“Nowhere does one come to know an artist better than in his prints [and] the woodcut is the most graphic of the print processes”
– Ernst Kirchner
Fancy owning art the Nazis considered ‘degenerate‘? Won’t someone think of the children, the censors wail, as they viewed German artist Ernst Kirchner’s expressionist paintings. Before we get to Kirchner (6 May 1880 – 15 June 1938), American author Judy Blume has something to say about censorship, albeit when it comes to books: “Censors never go after books unless kids already like them. I don’t even think they know to go after books until they know that children are interested in reading this book, therefore there must be something in it that’s wrong.”
That’s not to says what you about to see is all for all ages. There is a fair amount of nudity, not least of all in these photos of Kirchner in his studio.
Kirchner was a German expressionist painter and printmaker and one of the founders of the artists group Die Brücke or “The Bridge”, a key group leading to the foundation of Expressionism in 20th-century art. He volunteered for army service in the First World War, but soon suffered a breakdown and was discharged. His work was branded “degenerate” by the Nazis in 1933, and in 1937 more than 600 of his creations were sold or destroyed. Some of what’s left is now available as fine art prints in the Flashbak Shop.
In 1905, Kirchner, along with Fritz Bleyl (8 October 1880 – 19 August 1966) and two other architecture students, Karl Schmidt-Rottluff (December 1884 – 10 August 1976) and Erich Heckel (31 July 1883 – 27 January 1970), founded the artists group Die Brücke (“The Bridge”). From then on, Kirchner committed himself to art. The group aimed to eschew the prevalent traditional academic style and find a new mode of artistic expression, which would form a bridge (hence the name) between the past and their time. They responded both to past artists such as Albrecht Dürer, Matthias Grünewald and Lucas Cranach the Elder, as well as contemporary international avant-garde movements. As part of the affirmation of their national heritage, they revived older media, particularly woodcut prints.
Then war came. And the drugs and the drink. As Adrian Searle writes, Kirchner is “the absinthe-addled expressionist drew himself in the grip of a morphine fit; who, feigning madness to get himself out of the German army in the first world war, suffered a breakdown and spent months shuttling from sanatorium to sanatorium…By 1918 Kirchner was a physical and nervous wreck, a burned-out case who had to put himself back together again (but, perhaps, never quite did). The National Socialists went on to brand him a degenerate, and there are still Brits who condemn him to a polite mediocrity. Little wonder he eventually shot himself, in 1938.”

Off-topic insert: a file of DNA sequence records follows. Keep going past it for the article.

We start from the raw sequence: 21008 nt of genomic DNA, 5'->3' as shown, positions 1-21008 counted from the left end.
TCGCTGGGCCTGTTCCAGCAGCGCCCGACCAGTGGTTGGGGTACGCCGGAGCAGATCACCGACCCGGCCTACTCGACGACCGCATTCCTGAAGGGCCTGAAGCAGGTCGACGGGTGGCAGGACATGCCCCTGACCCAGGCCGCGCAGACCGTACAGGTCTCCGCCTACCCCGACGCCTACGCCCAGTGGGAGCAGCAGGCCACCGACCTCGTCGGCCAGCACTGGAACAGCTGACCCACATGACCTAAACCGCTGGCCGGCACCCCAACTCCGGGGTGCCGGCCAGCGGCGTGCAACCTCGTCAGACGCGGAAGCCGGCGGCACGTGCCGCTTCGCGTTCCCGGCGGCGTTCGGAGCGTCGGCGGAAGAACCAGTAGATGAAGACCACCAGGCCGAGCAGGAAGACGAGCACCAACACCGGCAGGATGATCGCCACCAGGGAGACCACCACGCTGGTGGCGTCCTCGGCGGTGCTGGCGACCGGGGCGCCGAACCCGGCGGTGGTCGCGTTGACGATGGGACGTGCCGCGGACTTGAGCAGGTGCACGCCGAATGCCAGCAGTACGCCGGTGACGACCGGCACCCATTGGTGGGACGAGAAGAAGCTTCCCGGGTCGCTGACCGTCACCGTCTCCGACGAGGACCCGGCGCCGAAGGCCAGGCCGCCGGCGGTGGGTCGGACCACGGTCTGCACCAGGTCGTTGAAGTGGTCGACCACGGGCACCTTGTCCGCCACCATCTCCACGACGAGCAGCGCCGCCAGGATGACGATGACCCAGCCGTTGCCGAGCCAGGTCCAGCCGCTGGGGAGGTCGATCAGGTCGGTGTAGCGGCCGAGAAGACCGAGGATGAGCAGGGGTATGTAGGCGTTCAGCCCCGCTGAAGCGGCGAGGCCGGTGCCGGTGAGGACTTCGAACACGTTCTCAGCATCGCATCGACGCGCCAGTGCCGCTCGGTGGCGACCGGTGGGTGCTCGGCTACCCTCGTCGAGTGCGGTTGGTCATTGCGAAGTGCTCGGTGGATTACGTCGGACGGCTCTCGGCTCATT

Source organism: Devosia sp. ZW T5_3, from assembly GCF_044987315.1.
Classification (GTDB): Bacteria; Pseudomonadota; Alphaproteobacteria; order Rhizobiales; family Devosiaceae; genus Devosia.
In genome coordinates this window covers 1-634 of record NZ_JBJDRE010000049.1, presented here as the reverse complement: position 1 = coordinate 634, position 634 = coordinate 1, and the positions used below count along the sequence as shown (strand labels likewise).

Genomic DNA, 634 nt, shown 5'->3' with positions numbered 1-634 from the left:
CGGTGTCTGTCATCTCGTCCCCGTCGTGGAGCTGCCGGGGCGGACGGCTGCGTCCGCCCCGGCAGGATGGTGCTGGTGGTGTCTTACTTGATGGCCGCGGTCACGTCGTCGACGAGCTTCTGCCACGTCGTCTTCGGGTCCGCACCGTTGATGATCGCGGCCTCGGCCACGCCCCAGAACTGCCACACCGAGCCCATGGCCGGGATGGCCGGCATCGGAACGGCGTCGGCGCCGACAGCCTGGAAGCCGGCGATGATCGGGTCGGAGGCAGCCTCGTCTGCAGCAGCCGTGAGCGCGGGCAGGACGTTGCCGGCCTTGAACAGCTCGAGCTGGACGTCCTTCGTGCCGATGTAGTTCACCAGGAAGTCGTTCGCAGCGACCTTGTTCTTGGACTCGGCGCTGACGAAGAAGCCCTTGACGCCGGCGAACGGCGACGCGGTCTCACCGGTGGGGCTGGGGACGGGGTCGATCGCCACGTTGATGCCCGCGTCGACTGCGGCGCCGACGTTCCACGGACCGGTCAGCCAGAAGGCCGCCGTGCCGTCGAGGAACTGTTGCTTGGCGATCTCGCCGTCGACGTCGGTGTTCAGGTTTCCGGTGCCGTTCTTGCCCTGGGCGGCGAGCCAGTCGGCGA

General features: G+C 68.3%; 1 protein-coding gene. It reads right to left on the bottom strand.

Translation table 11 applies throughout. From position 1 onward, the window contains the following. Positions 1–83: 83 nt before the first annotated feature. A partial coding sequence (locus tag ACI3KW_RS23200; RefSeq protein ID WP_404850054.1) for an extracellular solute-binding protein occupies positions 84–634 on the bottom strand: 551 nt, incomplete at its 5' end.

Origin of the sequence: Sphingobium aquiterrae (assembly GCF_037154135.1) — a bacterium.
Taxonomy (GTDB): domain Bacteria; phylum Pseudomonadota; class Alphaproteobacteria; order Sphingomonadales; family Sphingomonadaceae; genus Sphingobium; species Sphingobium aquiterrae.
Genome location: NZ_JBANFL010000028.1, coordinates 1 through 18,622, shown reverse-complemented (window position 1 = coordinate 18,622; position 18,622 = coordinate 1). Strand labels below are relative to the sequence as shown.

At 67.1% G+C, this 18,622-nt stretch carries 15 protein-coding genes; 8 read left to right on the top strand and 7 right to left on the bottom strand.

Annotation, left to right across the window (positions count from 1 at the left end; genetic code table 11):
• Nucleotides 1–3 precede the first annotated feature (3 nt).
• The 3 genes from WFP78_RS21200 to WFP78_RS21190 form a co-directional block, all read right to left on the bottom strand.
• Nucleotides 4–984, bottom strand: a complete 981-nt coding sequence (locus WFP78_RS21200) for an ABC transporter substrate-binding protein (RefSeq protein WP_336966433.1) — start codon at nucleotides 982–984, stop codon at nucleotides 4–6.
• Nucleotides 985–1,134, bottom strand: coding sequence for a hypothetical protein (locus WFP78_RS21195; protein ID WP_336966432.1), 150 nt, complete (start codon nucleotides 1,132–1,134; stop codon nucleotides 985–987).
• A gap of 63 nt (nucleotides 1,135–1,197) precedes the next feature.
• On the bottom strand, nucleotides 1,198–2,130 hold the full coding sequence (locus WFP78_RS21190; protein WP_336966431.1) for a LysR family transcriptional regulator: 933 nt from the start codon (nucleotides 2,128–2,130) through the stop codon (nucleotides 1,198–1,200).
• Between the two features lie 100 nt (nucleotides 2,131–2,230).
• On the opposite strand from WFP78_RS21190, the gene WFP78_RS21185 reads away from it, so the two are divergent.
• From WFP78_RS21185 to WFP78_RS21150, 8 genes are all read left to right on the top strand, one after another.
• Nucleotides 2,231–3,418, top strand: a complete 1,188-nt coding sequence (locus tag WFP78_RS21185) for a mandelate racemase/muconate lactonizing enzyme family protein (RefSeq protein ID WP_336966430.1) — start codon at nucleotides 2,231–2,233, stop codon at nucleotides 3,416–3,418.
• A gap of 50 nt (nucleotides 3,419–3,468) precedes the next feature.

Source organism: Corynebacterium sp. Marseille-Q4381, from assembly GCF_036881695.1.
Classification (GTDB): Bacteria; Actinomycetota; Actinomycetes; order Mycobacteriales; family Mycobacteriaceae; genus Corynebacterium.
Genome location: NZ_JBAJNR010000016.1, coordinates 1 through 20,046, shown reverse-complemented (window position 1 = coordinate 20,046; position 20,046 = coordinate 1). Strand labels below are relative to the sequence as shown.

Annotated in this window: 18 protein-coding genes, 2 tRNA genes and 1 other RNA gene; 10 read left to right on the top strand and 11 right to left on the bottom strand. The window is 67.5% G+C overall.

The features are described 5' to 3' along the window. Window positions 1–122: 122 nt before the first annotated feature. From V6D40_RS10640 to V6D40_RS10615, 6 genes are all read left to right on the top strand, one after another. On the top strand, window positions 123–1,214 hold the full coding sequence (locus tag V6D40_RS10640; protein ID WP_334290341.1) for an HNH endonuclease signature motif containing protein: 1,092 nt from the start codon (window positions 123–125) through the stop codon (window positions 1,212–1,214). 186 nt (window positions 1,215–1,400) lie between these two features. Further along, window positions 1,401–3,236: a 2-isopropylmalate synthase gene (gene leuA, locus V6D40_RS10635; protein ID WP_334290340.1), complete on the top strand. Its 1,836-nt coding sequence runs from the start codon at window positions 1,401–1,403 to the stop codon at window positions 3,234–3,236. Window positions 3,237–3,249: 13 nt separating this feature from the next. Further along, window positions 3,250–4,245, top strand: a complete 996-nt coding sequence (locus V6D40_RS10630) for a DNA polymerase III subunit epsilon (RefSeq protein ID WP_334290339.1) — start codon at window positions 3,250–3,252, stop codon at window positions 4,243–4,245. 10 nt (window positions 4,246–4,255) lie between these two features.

So much for the anguish. Another portrait comes via Eberhard Grisebach, who visited Kirchner in March 1917, writing to Helen Spengler of the artist’s condition and brilliance:
“I spent two mornings with Kirchner which I shall never forget. I found him sitting on a very low chair next to a small, hot stove in a yellow-painted, sloping-roofed attic. Only with the help of a stick was he able to walk, staggering around the room… A colourfully painted curtain concealed a large collection of paintings. When we began to look at them, he came alive. Together with me, he saw all his experiences drift by on canvas, the small, timid-looking woman set aside what we had seen and brought a bottle of wine.
“He made short explanatory remarks in a weary voice. Each picture had its own particular colourful character, a great sadness was present in all of them; what I had previously found to be incomprehensible and unfinished now created the same delicate and sensitive impression as his personality.
“Everywhere a search for style, for psychological understanding of his figures. The most moving was a self- portrait in uniform with his right hand cut off. Then he showed me his travel permit for Switzerland. He wanted to go back to Davos… and implored me to ask father for a medical certificate…
“As the woman with him rightly said, though many people want to help him, nobody is able to do so any longer… When I was leaving, I thought of Van Gogh’s fate and thought that it would be his as well, sooner or later. Only later will people understand and see how much he has contributed to painting”.
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